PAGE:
Effort aimed at getting information out as broadly as possible before comments on Facebook and Twitter form a narrative.
St. Louis Police Chief Sam Dotson says he and his officers are finally starting to get it: They no longer can hide, for the most part, behind a code of silence when there is an officer-involved shooting.
In St. Louis on Sunday, police shot a 14-year-old boy who they say fired first at cops. Fortunately, Tyron Edwards, an eighth-grader at Yeatman-Liddell Middle School, was only wounded and will survive. Another victory is that the St. Louis police immediately engaged the community to talk openly — face-to-face — about the shooting. You can chalk that one up to the power of social media.
Although the progress is painfully slow, some police are starting to learn they cannot simply close their mouths or talk only with selected reporters in the wake of an officer-involved shooting.
With the country on edge in the wake of so many black men being killed by cops, it is important for the police to speak directly to the community after an incident — in person and through social media. Also, those conversations should include real talk, and not just a bunch of community relations malarkey.
“We have realized how people get information from various sources, especially social media, and sometimes those sources are not helpful,” Dotson told the St. Louis Post Dispatch. “So we realize we need to get them as much information as quickly as we can.”
“And good old-fashioned conversation can never be replaced by Twitter.”
Dotson did take a slight swipe at Twitter, but platforms like Twitter are the driving force behind transparency, and Dotson knows it. Because of pressure from postings on Twitter and Facebook, police departments that are trying to do the right thing are having to act more openly.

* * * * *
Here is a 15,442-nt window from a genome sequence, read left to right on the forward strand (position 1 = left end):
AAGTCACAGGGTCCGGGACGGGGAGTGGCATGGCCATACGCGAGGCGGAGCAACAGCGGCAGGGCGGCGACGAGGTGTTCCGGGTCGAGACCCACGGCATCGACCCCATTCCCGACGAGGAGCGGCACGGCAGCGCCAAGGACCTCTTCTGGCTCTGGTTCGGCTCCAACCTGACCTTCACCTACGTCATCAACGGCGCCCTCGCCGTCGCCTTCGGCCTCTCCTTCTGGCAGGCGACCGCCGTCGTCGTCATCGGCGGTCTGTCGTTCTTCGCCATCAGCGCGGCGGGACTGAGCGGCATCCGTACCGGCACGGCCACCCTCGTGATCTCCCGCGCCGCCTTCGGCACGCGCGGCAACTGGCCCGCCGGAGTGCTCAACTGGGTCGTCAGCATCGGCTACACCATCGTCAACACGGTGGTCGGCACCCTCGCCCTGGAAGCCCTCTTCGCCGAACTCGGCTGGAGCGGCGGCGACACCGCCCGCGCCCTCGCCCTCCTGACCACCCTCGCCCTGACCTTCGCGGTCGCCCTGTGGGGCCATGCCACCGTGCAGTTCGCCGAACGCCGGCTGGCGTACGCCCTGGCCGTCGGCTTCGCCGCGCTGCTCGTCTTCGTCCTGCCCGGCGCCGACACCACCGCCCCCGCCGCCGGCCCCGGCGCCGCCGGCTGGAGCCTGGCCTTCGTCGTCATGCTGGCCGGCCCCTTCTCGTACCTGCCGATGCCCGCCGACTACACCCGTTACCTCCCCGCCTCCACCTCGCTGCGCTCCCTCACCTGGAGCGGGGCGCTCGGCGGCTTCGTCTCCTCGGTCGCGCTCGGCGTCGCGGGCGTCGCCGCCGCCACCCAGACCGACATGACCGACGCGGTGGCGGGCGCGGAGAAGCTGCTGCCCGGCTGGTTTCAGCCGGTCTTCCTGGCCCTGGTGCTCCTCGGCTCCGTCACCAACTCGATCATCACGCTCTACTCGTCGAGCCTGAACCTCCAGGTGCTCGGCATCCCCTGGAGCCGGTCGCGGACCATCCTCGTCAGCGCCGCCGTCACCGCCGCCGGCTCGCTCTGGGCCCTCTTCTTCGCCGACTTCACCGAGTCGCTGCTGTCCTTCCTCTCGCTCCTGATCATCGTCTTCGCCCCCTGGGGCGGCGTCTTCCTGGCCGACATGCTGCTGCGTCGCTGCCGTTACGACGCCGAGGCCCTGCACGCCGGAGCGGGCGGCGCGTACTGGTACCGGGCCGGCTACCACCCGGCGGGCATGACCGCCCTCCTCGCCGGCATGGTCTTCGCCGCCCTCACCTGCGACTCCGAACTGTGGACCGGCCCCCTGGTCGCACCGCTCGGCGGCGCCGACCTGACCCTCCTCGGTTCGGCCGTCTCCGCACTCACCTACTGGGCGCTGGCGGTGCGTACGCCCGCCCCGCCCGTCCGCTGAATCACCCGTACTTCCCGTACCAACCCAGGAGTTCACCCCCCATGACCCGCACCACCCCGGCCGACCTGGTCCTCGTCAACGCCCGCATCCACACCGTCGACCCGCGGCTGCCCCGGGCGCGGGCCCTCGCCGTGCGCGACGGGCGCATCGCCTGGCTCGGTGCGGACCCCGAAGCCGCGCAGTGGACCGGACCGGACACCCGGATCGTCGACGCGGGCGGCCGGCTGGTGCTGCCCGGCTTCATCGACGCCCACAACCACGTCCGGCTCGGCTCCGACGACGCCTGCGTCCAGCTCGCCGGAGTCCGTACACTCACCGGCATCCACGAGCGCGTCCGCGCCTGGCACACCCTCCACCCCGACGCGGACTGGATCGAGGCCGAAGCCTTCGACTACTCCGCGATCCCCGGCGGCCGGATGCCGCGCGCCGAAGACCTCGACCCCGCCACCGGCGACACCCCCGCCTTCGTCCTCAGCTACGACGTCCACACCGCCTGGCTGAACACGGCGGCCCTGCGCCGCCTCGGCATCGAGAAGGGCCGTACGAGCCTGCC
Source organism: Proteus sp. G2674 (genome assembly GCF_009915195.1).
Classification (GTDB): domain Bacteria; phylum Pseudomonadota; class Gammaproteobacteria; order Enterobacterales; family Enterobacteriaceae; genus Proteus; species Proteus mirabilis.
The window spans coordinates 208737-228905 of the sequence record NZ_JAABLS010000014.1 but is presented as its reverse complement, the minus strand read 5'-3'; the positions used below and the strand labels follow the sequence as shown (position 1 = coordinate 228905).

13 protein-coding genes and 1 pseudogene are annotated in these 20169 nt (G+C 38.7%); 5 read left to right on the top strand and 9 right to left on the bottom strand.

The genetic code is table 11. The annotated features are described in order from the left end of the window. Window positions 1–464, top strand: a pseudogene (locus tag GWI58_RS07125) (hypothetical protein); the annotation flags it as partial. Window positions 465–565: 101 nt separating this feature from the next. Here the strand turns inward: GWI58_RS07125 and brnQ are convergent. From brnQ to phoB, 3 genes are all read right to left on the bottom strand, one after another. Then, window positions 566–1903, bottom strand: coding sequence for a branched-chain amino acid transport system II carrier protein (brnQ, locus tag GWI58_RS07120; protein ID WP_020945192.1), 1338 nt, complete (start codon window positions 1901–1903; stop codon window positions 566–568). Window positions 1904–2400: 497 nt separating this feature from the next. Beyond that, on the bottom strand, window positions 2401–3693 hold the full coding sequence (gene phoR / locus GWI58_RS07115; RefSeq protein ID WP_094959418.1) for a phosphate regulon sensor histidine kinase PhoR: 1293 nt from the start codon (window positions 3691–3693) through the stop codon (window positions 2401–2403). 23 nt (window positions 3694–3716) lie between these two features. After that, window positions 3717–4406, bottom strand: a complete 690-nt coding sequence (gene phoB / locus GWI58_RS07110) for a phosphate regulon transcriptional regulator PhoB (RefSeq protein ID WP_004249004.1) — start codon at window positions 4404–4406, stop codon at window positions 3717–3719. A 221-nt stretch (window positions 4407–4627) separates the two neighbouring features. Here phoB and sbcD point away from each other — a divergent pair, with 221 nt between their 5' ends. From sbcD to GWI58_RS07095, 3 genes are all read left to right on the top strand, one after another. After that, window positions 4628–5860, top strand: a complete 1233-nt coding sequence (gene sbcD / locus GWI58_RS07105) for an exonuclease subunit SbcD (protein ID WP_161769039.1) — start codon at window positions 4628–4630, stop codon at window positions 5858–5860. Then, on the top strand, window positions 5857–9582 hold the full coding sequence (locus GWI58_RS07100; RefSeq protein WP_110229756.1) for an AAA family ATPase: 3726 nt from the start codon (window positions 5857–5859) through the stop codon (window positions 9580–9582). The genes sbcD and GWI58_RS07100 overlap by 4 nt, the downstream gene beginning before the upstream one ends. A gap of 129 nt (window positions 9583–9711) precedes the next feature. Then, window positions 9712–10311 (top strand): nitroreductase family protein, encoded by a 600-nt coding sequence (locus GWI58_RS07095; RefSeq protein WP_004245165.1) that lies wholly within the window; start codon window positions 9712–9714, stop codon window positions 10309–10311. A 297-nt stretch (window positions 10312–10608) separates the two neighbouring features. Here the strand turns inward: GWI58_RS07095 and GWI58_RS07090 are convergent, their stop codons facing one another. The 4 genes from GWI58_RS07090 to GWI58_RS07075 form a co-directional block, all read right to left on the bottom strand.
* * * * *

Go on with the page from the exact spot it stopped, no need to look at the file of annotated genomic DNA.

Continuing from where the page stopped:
“There is this idea of a thin blue wall, and I hope they heard a sincere, honest, genuine conversation with someone who is trying to figure out all the facts just like they were,” Dotson said about his decision to personally meet with residents in the community where the boy was shot.
The Post-Dispatch reported that the police department hasn’t changed its policy when it comes to having officers talk to the public, but Dotson is acknowledging that a culture shift — no doubt impacted by social media — has subconsciously occurred within.
And that’s a good thing.
Dotson said police shot and wounded the teenager after he fired at officers as officers were in the neighborhood searching for a car taken in a carjacking. Dotson said police approached Edwards who was on foot, and the teen ran away and later fired a shot at officers.
According to the police report officers returned fire and Edwards fell to the ground, Tyron’s 16-year-old sister, Darrisha Barnes, challenged the police account, saying her brother fan from the cops because he was scared and had his hands up when he was shot.
“It was mistaken identity. He was just a little kid, why is the first thing you do is to fire shots?” Darrisha Barnes said.